Officers 'likely to take out personal grievances'

2:39 pm on 14 August 2015

The lawyer for the three West Coast police staff who have withdrawn defamation action against their boss, says personal grievances are now likely.

Grant Cameron says defamation proceedings against Tasman District Commander, Superintendent Karyn Malthus, were discontinued on cost grounds.

Inspector John Canning, Senior Sergeant Allyson Ealam, and Senior Sergeant Phillip Barker claimed they were the victims of a "witch hunt" by Ms Malthus and launched a $1.5 million defamation case.

A police spokesperson at national headquarters said, this week, that police wrote to the lawyer for the employees, outlining the view that the claim was misconceived and should not proceed.

The three had been on paid leave since the end of May, after a dispute with police over proposed staffing changes in the region.

They claimed earlier that Ms Malthus made a series of comments to local media, that portrayed them as incompetent and having failed in their duties.

Solicitors alerted her on 5 June and 15 June that the printed comments were considered defamatory, but police responded that they denied the comments were slanderous.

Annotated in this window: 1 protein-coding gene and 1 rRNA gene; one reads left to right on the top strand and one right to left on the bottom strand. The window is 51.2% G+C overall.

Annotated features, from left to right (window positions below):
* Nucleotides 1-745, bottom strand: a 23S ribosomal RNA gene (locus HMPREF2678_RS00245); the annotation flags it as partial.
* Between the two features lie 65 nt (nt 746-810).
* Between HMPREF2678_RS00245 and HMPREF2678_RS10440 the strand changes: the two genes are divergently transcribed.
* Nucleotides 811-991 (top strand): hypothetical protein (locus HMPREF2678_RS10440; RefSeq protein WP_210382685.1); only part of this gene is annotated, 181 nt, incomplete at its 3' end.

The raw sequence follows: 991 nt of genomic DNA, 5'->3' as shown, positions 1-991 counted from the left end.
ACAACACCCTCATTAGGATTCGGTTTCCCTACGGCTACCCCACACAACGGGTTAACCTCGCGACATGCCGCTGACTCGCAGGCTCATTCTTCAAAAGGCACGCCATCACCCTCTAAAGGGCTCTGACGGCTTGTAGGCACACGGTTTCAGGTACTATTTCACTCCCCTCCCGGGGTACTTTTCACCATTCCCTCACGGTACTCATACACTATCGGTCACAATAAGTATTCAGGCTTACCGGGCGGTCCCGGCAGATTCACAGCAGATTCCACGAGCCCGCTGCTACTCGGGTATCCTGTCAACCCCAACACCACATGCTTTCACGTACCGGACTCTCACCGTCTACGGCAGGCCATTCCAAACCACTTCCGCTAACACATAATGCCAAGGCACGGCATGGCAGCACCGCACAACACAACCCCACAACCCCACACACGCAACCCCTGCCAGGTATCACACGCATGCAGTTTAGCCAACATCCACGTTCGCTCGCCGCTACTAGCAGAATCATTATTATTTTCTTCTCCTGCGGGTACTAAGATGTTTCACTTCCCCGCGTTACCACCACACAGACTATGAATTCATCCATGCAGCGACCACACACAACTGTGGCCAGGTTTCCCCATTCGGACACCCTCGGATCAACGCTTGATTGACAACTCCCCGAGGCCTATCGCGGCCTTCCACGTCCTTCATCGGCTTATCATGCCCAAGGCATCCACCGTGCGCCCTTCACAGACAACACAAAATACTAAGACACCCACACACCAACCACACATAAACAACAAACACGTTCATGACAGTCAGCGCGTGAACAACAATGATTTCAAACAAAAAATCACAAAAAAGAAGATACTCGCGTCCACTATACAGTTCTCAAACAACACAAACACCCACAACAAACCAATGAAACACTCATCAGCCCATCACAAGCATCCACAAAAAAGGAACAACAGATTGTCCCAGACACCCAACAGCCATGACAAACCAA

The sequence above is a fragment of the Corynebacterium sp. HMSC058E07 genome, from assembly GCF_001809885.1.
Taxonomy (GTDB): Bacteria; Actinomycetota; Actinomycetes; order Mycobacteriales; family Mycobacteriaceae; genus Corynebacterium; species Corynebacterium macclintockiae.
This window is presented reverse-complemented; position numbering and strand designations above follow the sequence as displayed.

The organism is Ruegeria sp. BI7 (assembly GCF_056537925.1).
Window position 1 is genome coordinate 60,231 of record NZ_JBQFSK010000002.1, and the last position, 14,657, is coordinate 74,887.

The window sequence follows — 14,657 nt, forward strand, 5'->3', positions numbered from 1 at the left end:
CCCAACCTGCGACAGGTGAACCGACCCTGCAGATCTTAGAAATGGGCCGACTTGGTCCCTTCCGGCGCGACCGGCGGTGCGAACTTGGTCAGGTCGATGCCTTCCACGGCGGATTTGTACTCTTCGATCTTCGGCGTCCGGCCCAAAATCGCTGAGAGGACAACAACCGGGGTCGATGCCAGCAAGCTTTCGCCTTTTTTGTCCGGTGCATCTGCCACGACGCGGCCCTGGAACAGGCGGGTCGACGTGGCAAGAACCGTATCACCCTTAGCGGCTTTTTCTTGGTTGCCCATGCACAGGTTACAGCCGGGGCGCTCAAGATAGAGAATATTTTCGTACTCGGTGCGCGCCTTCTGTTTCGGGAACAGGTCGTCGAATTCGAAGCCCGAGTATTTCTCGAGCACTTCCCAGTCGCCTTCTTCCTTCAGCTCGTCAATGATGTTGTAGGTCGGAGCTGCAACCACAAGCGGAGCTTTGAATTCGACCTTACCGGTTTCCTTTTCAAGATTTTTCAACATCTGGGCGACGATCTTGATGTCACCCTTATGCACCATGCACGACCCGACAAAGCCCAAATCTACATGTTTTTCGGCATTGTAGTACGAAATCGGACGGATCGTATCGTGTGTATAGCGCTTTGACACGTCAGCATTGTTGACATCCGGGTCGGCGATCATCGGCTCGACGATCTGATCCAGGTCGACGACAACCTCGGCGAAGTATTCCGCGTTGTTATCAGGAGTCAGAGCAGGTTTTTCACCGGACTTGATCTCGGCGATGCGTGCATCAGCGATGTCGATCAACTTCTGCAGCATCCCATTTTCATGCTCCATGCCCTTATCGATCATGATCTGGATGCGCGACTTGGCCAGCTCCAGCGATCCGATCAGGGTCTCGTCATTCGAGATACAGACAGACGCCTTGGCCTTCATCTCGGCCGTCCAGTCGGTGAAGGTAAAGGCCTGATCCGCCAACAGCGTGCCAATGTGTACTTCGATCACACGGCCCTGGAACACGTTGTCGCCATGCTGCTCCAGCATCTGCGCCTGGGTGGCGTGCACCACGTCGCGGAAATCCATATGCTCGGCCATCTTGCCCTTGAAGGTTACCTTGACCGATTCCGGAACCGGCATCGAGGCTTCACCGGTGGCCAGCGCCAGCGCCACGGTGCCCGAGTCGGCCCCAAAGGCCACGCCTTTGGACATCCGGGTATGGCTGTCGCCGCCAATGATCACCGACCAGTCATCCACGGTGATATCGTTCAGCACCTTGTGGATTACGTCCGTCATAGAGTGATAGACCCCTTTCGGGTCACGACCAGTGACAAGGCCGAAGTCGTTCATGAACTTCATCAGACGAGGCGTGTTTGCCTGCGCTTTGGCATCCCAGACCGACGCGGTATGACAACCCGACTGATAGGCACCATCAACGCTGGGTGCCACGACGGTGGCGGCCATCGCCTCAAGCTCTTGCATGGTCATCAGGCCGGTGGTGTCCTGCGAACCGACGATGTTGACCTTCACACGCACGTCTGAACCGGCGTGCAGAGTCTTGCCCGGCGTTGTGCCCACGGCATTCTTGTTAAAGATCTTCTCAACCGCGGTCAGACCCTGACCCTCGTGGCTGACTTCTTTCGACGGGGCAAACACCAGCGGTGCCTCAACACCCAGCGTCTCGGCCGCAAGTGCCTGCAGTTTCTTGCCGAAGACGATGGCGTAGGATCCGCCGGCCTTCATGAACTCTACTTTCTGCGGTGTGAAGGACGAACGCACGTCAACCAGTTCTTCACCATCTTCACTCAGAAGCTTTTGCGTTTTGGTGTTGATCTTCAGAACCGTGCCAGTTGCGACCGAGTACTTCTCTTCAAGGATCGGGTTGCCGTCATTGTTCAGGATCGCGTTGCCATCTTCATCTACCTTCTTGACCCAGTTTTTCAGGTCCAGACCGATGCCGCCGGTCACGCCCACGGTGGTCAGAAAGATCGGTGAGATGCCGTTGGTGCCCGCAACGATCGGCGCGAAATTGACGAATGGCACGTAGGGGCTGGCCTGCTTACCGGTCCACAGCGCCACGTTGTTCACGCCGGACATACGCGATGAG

Mr Cameron said investigations revealed employment issues before and after the alleged defamation.

Further information was now being sought before proceedings could be lodged with the Employment Relations Authority, but personal grievance action was likely to go ahead, he said.

"The defamation proceedings were discontinued, purely upon cost grounds. When police did not want to discuss resolution of the defamation proceedings, our clients had to look at bringing further proceedings in the Employment Court.

"As the employment issues - which underpin the statements at issue in the defamation proceedings - could not be easily merged into the High Court defamation proceedings, but the alleged defamation could be easily incorporated into the employment proceedings, it was plain that it was cheaper and more efficient for our clients to proceed with personal grievances under the Employment Relations Act," Mr Cameron said.

He said ERA proceedings had not yet be lodged.

They were waiting for further information from the Police Department before making a decision, but personal grievance action was likely to go ahead.

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